Unlike most of my colleagues, I chose New England School of Law because it offered a Special Part-Time Evening Program. As a single mother with full custody of two daughters, I had to work full-time to pay for their school tuition, health care, sports and I-Pods.
Similar to a many of my colleagues, I was actively involved within my community prior to law school. I worked on numerous State Representative, State Senate and Gubernatorial campaigns. I was a Town Meeting Representative for my precinct. I was an active member of the town's Democratic Committee, assisted as the Scholarship Chair. I voted as a Delegate in two state Democratic Conventions. I was very active with my parish and served on the Parish Council for several years and volunteered for countless hours for the affiliate grammar school that my girls attended. My daughters joined me in most of these community volunteer activities. They understood, and agreed with, the idea of giving back, and being actively involved in positive change.
My initial decision to attend law school was to advocate for the elderly legislatively. I wanted to be a part of the legislative process to protect the vulnerable, friendless elderly who were losing life-time earnings, retirement and medical benefits. I believed that I could better serve this population by being their voice in the legislative bureaucracy. I soon learned that my idealistic goals were too limited. Networking with a diversified student body, and encouraged by an accessible and supportive faculty and administration, I began to see beyond the walls of Stuart Street and Beacon Hill. Although a serious illness my first year of law school forced me to reevaluate my course load and hours volunteering as a Student Bar Representative while working full-time and juggling single parenthood, the flexibility of the Special Part-Time Evening Program allowed me to pursue my JD in six years. It was not until my second lay-off preceding my sixth year that I truly gained the opportunity to experience legal advocacy outside of the casebooks.
I reasoned that the Public Interest Law Clinic in the fall of my last year was worth every hour I was not getting paid, as the experience was priceless. That course allowed me to study Public Interest Law in the weekly seminar, while at the same time work as a student attorney at the school's in-house clinic in the Church Street building. The supervising attorneys/professors at the Church Street clinic were committed to mentoring each of the Student Attorneys under the SJC 3:03, the student practice rule. We were no longer students behind a desk, but part of a collaborative team offering legal services to indigent clients that depended on our knowledge and commitment. Beyond the lively discussions and timely readings of the seminar requirement, the clinic portion allowed me the opportunity to represent a client in a child custody and visitation hearing where domestic violence was the underlying factor; file motions for child support modifications; secure a TIN for a special needs trust and counsel the trustee and beneficiary on the legal use of the available funds of the trust; counsel and represent a client in an Unemployment Hearing; support a client at a GAL counseling session; witness a heavily contested child custody trial and shadow a supervising attorney as she provided Lawyer for the Day services. I was accountable for all client interviews, agency and court negotiations, case file documentation, and timely court filings.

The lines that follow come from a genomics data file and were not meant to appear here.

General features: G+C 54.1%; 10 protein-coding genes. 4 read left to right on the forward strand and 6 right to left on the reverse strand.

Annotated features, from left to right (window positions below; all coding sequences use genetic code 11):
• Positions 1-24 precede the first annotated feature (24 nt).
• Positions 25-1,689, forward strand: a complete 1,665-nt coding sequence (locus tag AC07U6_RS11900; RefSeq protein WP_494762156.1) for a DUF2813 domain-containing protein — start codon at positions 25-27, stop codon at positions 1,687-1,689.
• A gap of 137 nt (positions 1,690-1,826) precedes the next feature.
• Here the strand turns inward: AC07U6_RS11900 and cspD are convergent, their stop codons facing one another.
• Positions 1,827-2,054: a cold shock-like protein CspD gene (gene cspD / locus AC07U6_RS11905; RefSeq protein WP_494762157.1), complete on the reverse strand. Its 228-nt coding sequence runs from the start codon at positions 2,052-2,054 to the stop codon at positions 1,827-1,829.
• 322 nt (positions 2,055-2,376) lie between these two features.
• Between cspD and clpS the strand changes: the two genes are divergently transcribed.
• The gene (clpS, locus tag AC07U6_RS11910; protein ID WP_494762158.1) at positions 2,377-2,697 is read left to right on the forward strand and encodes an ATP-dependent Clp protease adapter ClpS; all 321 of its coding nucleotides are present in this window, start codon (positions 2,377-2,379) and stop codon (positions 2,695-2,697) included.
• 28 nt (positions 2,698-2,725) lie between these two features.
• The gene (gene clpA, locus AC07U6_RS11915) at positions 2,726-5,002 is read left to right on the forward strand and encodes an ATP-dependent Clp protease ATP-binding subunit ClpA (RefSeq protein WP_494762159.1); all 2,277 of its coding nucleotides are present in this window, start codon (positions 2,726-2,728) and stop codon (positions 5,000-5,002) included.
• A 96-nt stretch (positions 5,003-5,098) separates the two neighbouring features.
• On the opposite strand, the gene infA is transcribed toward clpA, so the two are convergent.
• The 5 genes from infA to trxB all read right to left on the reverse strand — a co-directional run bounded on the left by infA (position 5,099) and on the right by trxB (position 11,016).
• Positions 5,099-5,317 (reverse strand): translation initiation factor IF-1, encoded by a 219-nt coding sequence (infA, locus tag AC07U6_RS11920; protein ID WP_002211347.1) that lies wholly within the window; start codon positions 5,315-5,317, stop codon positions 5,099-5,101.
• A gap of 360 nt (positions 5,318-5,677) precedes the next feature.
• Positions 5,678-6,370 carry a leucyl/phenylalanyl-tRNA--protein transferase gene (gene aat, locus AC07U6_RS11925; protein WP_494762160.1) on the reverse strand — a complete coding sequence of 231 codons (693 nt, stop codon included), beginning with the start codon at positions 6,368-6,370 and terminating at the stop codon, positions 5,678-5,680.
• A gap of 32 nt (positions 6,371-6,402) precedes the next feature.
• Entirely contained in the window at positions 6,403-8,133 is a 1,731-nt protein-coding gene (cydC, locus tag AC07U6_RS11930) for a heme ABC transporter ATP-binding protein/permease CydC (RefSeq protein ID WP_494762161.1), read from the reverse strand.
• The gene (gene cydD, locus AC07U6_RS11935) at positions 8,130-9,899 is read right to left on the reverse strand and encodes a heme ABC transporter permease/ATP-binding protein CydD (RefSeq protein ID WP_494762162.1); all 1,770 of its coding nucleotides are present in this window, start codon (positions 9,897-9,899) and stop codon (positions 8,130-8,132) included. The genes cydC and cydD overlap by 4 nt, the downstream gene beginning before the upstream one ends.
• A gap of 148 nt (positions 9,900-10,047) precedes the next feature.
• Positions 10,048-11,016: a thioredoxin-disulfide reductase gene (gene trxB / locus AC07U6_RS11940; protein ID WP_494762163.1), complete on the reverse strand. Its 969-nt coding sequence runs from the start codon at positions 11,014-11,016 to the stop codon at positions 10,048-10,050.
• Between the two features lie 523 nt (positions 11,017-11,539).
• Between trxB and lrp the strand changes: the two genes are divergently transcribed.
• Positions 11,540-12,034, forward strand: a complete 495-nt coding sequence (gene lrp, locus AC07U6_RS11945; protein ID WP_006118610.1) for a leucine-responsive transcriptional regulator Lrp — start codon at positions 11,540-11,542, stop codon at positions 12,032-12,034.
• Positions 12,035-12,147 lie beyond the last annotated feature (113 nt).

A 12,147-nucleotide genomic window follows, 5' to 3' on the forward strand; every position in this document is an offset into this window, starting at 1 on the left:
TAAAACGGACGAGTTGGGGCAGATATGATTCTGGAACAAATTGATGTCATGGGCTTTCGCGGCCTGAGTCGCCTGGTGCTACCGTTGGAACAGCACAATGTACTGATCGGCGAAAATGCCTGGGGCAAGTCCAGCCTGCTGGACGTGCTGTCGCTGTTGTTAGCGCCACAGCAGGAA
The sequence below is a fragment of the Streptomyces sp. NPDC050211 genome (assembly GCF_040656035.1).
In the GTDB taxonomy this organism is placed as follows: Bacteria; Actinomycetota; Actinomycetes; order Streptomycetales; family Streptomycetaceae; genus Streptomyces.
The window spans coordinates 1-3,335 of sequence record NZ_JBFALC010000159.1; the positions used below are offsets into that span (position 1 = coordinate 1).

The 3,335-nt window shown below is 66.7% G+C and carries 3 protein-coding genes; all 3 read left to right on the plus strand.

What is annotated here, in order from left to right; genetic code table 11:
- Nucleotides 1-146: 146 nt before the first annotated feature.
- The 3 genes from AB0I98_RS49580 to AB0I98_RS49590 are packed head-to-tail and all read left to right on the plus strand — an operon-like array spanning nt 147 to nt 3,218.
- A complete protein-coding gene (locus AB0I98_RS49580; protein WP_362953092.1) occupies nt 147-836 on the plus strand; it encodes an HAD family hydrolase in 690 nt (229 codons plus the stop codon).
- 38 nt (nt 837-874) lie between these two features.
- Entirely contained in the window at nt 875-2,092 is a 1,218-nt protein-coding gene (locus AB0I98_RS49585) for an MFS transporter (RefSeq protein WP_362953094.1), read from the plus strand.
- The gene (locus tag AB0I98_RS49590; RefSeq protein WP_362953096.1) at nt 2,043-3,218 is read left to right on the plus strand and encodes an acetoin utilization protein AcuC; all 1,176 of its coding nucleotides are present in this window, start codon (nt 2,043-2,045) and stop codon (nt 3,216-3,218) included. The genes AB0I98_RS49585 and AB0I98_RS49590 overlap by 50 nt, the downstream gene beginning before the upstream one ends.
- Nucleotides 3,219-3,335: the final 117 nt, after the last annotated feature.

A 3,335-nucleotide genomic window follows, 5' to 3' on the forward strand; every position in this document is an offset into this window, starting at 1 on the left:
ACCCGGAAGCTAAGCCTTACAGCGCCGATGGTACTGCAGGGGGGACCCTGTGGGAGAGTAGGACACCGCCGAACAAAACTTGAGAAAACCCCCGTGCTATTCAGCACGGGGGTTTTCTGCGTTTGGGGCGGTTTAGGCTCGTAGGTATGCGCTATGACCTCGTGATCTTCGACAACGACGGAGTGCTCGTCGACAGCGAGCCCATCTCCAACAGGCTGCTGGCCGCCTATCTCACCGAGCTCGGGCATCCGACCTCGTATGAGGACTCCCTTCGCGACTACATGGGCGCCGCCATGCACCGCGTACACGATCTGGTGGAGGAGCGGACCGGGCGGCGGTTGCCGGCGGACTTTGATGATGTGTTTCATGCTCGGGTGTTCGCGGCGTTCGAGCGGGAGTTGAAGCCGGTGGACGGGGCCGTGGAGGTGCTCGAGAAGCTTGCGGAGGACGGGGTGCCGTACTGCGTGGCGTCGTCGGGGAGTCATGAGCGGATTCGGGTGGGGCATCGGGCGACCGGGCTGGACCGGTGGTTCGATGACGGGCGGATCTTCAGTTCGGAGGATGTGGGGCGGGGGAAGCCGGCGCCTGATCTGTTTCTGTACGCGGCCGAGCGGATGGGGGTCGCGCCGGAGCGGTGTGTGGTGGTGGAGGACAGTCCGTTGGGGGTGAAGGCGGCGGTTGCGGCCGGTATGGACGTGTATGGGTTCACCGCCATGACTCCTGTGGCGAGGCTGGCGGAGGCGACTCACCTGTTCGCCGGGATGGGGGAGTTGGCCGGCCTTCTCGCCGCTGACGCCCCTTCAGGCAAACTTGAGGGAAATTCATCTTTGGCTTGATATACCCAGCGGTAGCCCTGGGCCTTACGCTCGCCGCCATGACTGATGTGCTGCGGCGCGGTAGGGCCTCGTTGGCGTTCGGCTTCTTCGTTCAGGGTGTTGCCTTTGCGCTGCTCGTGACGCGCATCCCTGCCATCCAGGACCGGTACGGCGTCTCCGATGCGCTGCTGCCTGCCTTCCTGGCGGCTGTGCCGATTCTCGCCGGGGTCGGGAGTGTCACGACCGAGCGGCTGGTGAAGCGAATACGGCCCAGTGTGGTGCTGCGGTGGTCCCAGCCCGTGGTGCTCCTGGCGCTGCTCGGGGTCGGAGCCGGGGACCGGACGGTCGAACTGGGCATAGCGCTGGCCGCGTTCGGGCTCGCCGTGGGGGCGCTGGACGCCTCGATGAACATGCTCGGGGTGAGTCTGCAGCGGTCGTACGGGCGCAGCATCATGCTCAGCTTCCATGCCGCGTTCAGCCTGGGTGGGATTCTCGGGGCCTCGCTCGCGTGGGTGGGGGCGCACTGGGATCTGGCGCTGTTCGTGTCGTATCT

My final semester I chose the Lawyering Process Clinic and requested that I be placed at the Greater Boston Legal Services Elder Unit. Although a completely different experience and style of mentoring, this internship provided the opportunity to interview and counsel elder indigent clients in cases involving child support arrearage; private housing evictions; emergency senior housing and Social Security garnishment issues. Additionally I was responsible for researching the Commonwealth's health care proxy statute and the possibility of incorporating living will language; the preexisting durable power of attorney and guardianship responsibilities relating to anti-psychotic medications and commitments to mental health facilities; and hospital discharges to nursing homes as they relate to civil commitment and right to counsel. Lastly, the internship included trainings on housing; Medicaid; consumer law; benefits; guardianship and nursing homes as well as weekly department case reviews.
These clinical experiences can not be fully realized in a classroom setting or moot court room. These are real people with real issues that do not fit neatly into any casebook. The clinical program at New England School of Law goes well beyond the prepared syllabi of core law school classes. It is an exceptional program that can be tailored to both day and evening student's schedule if your regular employer is supportive and flexible. I was extremely fortunate to have had the opportunity to be mentored by incredibly knowledgeable and compassionate attorneys who truly were pivotal in my decision to pursue public interest law upon graduation from New England School of Law.